There are two kinds of people in this world: the ones who make being cool look effortless, and everyone else. Unfortunately, I fall into the latter category. In fact, if I were a superhero, I’d be “Captain Awkward.”
Once at a crowded deli counter on a Friday night, I patiently waited my turn to order. When the clerk called my number, I loudly announced that I wanted two, large breasts. The moment I realized what I’d said, I felt everyone’s eyes on me, and a small giggle escaped. The more I attempted to clarify that I had actually meant chicken breasts, the harder I laughed.
The fact the no one else laughed with me only fueled the situation and with tears running down my face, I ended up leaving and getting takeout instead.
There was also the time I gave the whole “Scan-n-Bag” your own groceries thing a try. While checking out, I innocently asked the clerk how they prevented people from just sticking stuff into their bags without paying. The clerk looked up and studied me, and then I realized that she was contemplating whether I’d filled up mine with enough un-scanned pine nuts and saffron to send my kids to college.
Prickly heat crept up the back of my neck, my face turned magenta, and I looked guiltier than the time it was all quiet in the movie theater and I told my husband that it was just my stomach.
Now I’m pretty sure there’s a picture of me hanging on the bulletin board in the break room, and I don’t ever try to check out my own groceries.
In addition to routinely humiliating myself, my other superpower is making unfortunate choices.
Being one of those people who compulsively records every moment of their kids’ lives, I had my husband videotape me, without a single stitch of clothing on, when I was nine months’ pregnant with my second daughter. As if at any point in the future we’d actually sit down as a family in front of the TV, make some popcorn, and watch me displaying my naked body like a python that swallowed a Toyota.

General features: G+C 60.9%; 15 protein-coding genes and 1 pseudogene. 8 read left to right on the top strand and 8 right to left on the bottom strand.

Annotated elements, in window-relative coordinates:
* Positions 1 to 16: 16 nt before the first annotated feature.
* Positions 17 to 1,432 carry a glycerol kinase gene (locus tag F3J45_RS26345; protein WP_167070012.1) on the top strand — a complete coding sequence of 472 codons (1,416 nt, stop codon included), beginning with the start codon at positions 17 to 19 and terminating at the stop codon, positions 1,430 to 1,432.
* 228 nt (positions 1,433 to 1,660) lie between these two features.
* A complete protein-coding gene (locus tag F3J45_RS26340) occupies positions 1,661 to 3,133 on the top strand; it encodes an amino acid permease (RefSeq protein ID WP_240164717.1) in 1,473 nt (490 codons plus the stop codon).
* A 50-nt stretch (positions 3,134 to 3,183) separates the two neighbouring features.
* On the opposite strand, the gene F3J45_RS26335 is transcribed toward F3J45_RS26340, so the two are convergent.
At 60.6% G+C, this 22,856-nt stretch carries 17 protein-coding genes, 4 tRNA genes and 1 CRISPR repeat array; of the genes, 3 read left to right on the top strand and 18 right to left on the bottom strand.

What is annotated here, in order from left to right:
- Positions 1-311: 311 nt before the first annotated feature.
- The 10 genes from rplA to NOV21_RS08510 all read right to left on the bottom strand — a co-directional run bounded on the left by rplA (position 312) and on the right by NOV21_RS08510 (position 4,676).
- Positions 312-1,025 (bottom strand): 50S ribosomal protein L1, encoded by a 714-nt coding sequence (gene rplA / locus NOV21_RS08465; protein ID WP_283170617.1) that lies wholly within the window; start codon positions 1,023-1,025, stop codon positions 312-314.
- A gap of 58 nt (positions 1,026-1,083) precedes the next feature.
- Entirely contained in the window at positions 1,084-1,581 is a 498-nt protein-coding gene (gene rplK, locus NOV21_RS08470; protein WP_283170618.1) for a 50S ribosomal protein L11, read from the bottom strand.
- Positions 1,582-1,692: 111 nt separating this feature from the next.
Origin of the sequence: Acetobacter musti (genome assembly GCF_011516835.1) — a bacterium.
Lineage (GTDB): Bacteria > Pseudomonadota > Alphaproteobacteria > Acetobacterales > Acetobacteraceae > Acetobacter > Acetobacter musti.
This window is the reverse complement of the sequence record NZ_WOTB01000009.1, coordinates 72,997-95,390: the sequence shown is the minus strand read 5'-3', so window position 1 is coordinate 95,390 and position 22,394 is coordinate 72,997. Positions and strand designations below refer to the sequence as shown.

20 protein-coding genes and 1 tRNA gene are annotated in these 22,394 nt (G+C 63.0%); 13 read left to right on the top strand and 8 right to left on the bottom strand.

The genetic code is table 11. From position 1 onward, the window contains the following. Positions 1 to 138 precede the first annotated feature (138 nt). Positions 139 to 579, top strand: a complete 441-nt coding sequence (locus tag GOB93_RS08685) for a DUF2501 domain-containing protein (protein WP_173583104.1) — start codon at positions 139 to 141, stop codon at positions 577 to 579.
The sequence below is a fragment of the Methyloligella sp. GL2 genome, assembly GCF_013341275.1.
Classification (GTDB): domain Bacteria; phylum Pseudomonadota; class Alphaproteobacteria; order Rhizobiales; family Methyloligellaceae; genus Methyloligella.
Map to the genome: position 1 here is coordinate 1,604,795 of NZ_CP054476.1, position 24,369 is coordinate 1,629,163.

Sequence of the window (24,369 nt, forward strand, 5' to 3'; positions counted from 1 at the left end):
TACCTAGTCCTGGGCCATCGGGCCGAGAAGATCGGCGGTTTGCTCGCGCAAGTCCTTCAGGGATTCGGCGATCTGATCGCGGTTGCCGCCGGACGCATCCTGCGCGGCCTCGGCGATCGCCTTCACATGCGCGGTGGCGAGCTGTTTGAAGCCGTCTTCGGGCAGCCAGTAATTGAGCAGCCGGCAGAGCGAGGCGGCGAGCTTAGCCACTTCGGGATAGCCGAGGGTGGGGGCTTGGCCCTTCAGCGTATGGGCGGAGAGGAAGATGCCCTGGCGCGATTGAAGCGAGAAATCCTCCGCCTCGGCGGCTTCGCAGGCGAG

Of course, after a couple of moves I lost the tape, and have subsequently spent the last 18 years paralyzed with fear that in the event of my accidental death, some unsuspecting family member will pop it in a VCR thinking they were about to watch a Girl Scout pinning ceremony and discover something else entirely.
But if I’m the Batman of embarrassment and unfortunate choices, my mom is Robin. Years ago she went on a lunch date with a male companion at an upscale restaurant. Shortly after being seated, she excused herself to use the ladies’ room.
After settling into a stall, she procured a wad of toilet paper to have on deck for when she was finished. As she waited, she absently took out the gum that she’d been chewing, stuck it in her reserve, and then forgot.
Just a few, short moments later, however, she was acutely reminded.
Though most women’s bathrooms have vending machines for various feminine emergencies, very few — if any — dispense jars of peanut butter in the event of an unexpected gum accident.
Immobilized, my poor mom simply sat there in an attempt to figure out proper protocol for such a sticky situation. Trying to remove the gum was going to be complicated given its unique location, but simply standing up and leaving things as they were, wasn’t much of an option either.
When more than 15 minutes had passed, her worried date sent someone in to look for her. Too embarrassed to admit that she had an entire stick of chewed-up Trident stuck in, arguably, the world’s most inconvenient place, she simply called out “I’m OK,” before finally managing to extract enough of her minty-fresh problem to return to the table, and finish the date.
She skipped dessert.
As sort of a PSA, my mom agreed to let me share her story so that others might learn from her experience and hopefully avoid the inherent dangers that come with multi-tasking in a public restroom.
After hearing her story, I almost stopped chewing gum altogether.
But I’ve got bigger problems. You see, there’s this videotape that I misplaced about 18 years ago, and I’m just not sure how much time I’ve got left to find it.